Drone collision guidance issued to pilots and air traffic control

British pilot and air traffic control bodies have worked together to create guidance in preventing drone collisions.
The British Airline Pilots’ Association (BALPA) and the Guild of Air Traffic Control Officers (GATCO) have created the guidelines due to concerns over a lack of national guidance.
Drone sightings by commercial aircraft are on the rise, going from zero reports in 2013, steadily rising over the last few years, with 2017 seeing 92 reports in UK airspace – something likely to rise further once the Airprox analysis has been completed
The UK and many other countries do not yet have standard procedures to deal with drone sightings near aerodromes or violations of controlled airspace by drones.
Both organisations have issued the guidance to their members in an effort to give pilots and air traffic controllers steps to follow should a drone be flown in an irresponsible manner that puts other airspace uses in danger.
They advise that when a drone report is received, pilots should reduce speed to minimum clean during climb and descent, and reduce speed to 180kt during approach .
“While even small drones have been observed above 10,000 feet, pilots are more likely to encounter a drone at lower levels, during departure and approach phases. In principle, it should not be a problem to request to reduce speed to 180kt when on a STAR, initial or intermediate approach. If the aircraft is already at 180kt or less, continue with assigned speeds.”
They recommend that the speed reduction should be requested first so ATC can assess the traffic situation and accommodate the request safely. Further speed reductions below 180kt can be requested but may not be possible due to final approach separation requirements.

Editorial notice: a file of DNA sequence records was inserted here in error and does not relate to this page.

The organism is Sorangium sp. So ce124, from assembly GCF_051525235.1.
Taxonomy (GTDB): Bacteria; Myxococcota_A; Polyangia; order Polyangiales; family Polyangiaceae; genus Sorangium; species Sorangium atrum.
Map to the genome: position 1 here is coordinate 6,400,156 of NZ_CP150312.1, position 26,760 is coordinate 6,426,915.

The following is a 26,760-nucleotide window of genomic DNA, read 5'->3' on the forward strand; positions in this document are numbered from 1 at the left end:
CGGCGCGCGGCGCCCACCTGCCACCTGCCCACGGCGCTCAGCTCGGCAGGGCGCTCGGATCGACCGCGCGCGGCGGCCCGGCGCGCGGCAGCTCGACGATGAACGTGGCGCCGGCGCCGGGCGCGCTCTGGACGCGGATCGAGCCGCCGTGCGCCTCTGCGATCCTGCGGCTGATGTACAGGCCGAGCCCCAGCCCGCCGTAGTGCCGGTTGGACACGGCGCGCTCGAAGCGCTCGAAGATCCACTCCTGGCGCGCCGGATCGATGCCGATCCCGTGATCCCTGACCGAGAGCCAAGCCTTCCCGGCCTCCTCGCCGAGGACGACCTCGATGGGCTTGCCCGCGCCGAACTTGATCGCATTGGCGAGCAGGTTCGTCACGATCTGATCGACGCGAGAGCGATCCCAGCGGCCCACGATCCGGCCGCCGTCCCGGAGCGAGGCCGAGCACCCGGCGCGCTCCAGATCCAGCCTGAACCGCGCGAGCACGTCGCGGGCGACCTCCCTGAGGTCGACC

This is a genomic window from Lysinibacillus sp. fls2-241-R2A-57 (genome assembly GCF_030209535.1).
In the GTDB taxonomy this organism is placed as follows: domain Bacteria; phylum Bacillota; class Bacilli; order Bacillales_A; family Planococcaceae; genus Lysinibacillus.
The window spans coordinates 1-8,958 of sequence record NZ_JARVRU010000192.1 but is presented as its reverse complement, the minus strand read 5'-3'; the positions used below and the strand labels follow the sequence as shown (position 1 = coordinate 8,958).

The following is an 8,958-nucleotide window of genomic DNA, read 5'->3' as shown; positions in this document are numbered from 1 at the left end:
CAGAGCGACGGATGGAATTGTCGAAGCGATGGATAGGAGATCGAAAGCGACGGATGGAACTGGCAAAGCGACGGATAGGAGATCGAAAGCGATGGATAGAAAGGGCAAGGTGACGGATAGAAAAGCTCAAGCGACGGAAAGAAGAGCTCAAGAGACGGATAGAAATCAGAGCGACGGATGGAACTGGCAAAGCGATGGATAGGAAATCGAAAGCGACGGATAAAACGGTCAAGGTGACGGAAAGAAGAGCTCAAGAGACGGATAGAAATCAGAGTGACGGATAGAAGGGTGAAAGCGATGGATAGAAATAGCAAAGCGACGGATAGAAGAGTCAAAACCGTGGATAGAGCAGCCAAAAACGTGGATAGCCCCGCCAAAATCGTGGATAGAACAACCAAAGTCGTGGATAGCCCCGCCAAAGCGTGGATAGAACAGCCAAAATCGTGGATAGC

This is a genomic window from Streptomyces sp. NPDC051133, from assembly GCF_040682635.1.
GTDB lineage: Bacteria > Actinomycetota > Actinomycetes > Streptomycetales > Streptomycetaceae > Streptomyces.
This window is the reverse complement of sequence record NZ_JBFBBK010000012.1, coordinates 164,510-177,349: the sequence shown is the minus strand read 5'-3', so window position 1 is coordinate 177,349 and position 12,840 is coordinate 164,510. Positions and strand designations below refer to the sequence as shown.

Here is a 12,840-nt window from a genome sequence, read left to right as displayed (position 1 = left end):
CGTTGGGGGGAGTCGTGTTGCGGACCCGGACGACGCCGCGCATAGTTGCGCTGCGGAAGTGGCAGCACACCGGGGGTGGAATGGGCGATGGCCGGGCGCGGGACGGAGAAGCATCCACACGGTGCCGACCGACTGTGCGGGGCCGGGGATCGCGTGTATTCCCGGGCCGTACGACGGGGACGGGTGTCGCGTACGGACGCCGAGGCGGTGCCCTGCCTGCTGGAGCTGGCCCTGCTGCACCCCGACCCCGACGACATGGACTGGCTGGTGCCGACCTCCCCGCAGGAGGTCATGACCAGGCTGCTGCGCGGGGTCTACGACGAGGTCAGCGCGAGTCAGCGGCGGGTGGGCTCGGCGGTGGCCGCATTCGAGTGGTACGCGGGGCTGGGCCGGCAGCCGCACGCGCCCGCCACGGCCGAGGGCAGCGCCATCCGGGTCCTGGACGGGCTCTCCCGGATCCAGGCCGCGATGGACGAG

If a drone is seen, pilots must report the sighting to ATC and provide as much accurate information as possible. It is particularly important to pass sufficient information to ATC to positively identify it as a drone so the report should contain: its location; altitude; lateral and vertical separation; whether it was moving or stationary as well as its size, shape and appearance (e.g. quadcopter, camera underneath, colour, lighting etc.). They add that ATC must in turn inform supervisors, neighbouring sectors and pilots already on and joining the frequency.
BALPA Flight Safety Specialist, Steve Landells, said: “A drone strike can be much more severe than a bird strike, due to the solidity of its constituent components – collision testing carried out by BALPA, the Military Aviation Authority and Department for Transport confirmed this.
“We believe that drones have the potential to cause catastrophic accidents and one of the ways we can avoid this is by ensuring that pilots and air traffic controllers are following the same guidance and are able to work together to reduce the chances of a collision should an irresponsible drone operator choose to endanger aircraft and the public who fly in them.”
GATCO President, Luis Barbero, added: “Irresponsible drone use, resulting in a drone being flown in close proximity to aircraft, poses a serious threat to the safety of aviation.  We have witnessed recently the level of disruption a drone sighting can cause to air traffic control, airline and airport operations and ultimately the travelling public.
“We believe these drone sighting guidelines will enable air traffic controllers and pilots to work together, under the same assumptions, to deal with such an event as safely and effectively as possible.”
Read more about the guidelines on the BALPA blog